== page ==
Some municipalities find it helpful to keep a central index of all ordinances and regulations. An index might be separated into subject matter sections, such as road regulations, land use and building codes, ordinances adopted by both the legislative and governing bodies, and public safety ordinances and regulations. An index won’t contain the text of all the ordinances, but should include the subject matter, the dates of adoption, amendments or repeal, the enabling legislation, and the location of the full text of the ordinance. It operates as a “card catalog” of sorts for municipal government.
Other municipalities prefer organizing the full text of all ordinances and regulations into one master municipal code. It might be compiled by or for the town or city administrator or manager, and might also be placed online using templates and services offered by companies such as MuniCode (See related story). Physically, they are often stored in a series of three-ring binders, so new material can be added easily.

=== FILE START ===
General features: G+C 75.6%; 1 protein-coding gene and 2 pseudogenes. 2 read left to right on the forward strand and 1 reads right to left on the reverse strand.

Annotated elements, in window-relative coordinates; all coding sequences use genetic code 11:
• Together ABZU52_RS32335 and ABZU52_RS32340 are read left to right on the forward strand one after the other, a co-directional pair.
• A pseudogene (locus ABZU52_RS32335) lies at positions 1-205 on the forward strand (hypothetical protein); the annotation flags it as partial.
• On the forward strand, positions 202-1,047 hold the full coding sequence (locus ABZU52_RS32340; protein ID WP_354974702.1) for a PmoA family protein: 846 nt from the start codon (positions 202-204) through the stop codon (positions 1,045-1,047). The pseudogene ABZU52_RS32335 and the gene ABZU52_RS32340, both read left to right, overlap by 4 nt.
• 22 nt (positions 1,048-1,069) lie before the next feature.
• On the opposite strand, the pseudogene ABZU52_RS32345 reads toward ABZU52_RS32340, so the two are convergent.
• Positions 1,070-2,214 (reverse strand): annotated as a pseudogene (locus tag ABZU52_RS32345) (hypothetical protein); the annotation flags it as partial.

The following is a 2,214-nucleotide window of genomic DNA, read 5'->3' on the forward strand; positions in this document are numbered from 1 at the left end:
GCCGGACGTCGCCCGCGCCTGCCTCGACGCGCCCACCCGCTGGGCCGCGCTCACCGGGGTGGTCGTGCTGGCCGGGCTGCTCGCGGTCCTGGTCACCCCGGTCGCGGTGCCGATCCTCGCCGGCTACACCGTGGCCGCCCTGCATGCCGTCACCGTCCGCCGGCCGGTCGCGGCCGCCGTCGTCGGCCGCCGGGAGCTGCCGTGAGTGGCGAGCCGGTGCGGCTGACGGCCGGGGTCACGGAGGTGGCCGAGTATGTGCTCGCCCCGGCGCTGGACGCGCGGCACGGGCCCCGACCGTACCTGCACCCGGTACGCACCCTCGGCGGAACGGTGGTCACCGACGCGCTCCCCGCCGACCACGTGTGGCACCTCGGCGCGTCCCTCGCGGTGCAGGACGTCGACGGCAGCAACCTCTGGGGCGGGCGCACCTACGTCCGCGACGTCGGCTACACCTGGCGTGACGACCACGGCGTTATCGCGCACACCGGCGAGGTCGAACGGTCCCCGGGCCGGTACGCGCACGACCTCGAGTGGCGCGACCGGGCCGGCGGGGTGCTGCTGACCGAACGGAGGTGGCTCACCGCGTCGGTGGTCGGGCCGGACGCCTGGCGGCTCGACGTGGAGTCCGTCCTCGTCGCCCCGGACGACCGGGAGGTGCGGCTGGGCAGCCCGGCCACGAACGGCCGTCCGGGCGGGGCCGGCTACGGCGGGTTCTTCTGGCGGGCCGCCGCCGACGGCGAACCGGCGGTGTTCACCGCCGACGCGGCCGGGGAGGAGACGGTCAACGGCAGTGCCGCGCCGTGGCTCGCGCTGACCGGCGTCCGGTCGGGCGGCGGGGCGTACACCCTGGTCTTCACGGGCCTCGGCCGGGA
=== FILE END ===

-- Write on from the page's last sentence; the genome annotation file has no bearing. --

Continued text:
A combination of these methods could be used, depending on the office involved. For example, the selectmen’s office may need only an index of land use ordinances and regulations, but should keep the full text of all ordinances and regulations passed by the selectmen and all votes of town meeting granting the selectmen certain authority. Common examples include:
Superseded, amended and repealed versions of all ordinances and regulations should be kept, and the effective dates of any new versions should be clearly stated. Old versions are important when there is a question about adoption or amendment dates, authority for enforcement under a prior version, proper enactment of the initial version or any amendments or repeals, and enabling legislation.